The fact that a boy is an Eagle Scout has always carried with it a special significance, not only in Scouting but also as he enters higher education, business or industry, and community service. The award is a performance-based achievement whose standards have been well-maintained over the years. Not every boy who joins a Boy Scout troop earns the Eagle Scout rank; only about 4 percent of all Boy Scouts do so. This represents more than 1 million Boy Scouts who have earned the rank since 1911. Nevertheless, the goals of Scouting's citizenship training, character development, and personal fitness remain important for all Scouts, whether or not they attain the Eagle Scout rank.
To earn the Eagle Scout rank, the highest advancement rank in Scouting, a Boy Scout must fulfill requirements in the areas of leadership, service, and outdoor skills. Although many options are available to demonstrate proficiency in these areas, a number of specific skills are required to advance through the ranks of Tenderfoot, Second Class, First Class, Star, Life, and Eagle. To advance, a Boy Scout must pass specific tests that are organized by requirements and merit badges.
Merit badges signify the mastery of certain Scoutcraft skills, as well as helping boys increase their skill in an area of personal interest. Of the 120 merit badges available, 21 must be earned to qualify for Eagle Scout. Of this group, 12 specific badges are required; including First Aid, Citizenship in the Community, Citizenship in the Nation, Citizenship in the World, Communications, Environmental Science, Personal Fitness, Personal Management, Camping, and Family Life. For the last two of the required merit badges, a Scout is offered the choice betweenSwimming or Emergency Preparedness and between Lifesaving, hiking or, Swimming.
Prior to each advancement, a Boy Scout takes part in a Scoutmaster conference. These conferences help the Scout to set goals for himself in line with his individual talents and abilities. At each conference, the Scoutmaster helps the Scout evaluate evaluate how well he accomplished his present goal and then works with the Scout to set new goals.
Service and Responsibility
Beginning with First Class, and continuing through Star, and Life, a Scout must give back by participating in service projects. For Eagle a Scout must demonstrate leadership, knowledge, and organizational skills by planning, coordinating, and leading their own service project, benefiting the community; which has been approved by the Council Eagle Board. At all these levels, a Scout must also demonstrate their leadership skills by holding one or more leadership positions within his patrol and/or troop.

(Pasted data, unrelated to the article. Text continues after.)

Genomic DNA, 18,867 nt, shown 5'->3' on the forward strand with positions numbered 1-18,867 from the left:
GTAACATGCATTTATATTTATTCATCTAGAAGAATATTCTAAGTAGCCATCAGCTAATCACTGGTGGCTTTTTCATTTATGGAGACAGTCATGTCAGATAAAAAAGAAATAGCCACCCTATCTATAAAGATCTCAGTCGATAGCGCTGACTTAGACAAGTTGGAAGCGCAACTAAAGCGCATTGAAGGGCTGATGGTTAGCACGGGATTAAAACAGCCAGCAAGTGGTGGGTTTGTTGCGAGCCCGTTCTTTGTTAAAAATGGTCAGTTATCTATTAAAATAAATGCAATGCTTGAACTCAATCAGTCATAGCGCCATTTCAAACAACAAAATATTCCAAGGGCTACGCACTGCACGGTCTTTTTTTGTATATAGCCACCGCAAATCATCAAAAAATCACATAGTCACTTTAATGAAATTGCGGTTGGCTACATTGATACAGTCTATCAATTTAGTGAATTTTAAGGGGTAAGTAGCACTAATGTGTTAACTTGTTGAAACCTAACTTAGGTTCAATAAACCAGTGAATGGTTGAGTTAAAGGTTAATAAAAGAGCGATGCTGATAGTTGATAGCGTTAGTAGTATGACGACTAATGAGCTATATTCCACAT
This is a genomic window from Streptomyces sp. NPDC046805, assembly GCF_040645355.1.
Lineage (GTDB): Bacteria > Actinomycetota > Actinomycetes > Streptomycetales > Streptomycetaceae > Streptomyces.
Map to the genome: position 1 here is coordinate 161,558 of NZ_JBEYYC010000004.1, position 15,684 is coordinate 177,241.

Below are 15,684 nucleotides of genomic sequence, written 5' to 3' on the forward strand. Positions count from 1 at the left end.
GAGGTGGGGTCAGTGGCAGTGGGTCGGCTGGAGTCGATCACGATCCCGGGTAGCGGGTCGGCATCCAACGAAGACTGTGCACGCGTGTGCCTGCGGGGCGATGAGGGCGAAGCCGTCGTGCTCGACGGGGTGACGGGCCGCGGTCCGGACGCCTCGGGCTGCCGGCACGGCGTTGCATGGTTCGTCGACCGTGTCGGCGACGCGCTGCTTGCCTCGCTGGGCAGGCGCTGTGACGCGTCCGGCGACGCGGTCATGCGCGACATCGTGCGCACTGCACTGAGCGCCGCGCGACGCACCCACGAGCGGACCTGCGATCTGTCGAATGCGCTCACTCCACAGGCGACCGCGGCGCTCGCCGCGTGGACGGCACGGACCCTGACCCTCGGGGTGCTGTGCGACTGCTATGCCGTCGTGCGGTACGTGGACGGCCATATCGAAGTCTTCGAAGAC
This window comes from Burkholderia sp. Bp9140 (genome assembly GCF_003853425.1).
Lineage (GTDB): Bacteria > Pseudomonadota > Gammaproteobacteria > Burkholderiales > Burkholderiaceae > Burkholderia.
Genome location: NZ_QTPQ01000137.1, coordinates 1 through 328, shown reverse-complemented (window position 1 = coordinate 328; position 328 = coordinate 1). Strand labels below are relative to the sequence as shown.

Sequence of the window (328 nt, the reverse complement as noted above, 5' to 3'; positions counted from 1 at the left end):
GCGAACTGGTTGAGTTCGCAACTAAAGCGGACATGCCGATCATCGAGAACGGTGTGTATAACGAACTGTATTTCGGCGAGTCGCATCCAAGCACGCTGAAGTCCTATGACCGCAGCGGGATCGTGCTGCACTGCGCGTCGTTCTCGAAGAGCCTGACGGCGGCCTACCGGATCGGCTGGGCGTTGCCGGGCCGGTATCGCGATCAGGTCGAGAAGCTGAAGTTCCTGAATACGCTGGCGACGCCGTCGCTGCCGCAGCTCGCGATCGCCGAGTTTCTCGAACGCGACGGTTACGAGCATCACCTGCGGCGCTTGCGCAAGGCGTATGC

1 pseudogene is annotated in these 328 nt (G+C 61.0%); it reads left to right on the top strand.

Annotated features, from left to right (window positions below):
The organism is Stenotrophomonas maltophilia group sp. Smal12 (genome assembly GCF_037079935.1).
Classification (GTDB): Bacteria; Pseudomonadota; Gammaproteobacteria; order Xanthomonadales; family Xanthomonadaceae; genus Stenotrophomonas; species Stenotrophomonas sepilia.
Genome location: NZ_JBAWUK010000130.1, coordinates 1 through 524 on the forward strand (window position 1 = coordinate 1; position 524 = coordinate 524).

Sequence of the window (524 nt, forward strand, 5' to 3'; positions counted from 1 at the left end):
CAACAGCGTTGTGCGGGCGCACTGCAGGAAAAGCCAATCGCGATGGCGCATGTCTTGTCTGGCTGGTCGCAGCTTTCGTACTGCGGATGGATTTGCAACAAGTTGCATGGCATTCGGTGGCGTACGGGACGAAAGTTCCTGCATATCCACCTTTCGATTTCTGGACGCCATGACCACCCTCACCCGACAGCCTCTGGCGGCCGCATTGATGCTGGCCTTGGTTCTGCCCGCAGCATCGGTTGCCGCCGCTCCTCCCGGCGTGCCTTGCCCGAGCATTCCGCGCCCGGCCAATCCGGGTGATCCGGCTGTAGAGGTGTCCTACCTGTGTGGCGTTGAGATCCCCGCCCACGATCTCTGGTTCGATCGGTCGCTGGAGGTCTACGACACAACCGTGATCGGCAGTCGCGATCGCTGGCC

Steps in Advancement
Advancement, one of the eight methods by which the aims of Scouting are achieved, has four steps through each award level.
First, the Scout learns . Much of his learning comes from other boys in his patrol or troop and by active participation in troop program. His patrol activities are directed toward the skills he needs. Every troop hike, camping trip, or other activity offers potential learning experiences. A Scout learns to pitch a tent by pitching one, to use a compass by finding directions, and to cook a meal by having to prepare and eat it.
Second, the Scout is tested . The specific requirements determine the kind of testing. Verbal testing is sufficient in some instances. In other instances, a Scout must demonstrate his skills by doing.
Third, the Scout is reviewed . The purpose of the review is to ensure that all requirements for advancement have been met. This includes a check of the Scout's attitude and practice of the ideals of Scouting, in addition to his Scoutcraft skills. The decision regarding whether a Scout has met the required standards to qualify for rank advancement begins with the troop and, for the Eagle Scout rank, is approved by the district, local council, and finally, the National Council.
Fourth, the Scout is recognized . The final step in advancement involves presentation of the badge, this is done at a ceremony before the entire troop.
Listed below are our elite Scouts who have made their way to the Long Beach Area Council's Eagles Nest.
Boy Scouts With Disabilities
The rank of Eagle is within reach of all Scouts. Even Boy Scouts who are unable to complete specific Eagle required merit badges, due to a disability, may through their Scoutmaster and local BSA Council petition for and complete alternate merit badges. Allowing the completion of the 21 merit badges required to attain the rank of Eagle Scout through utilizing the principles of leadership, citizenship, and personal development.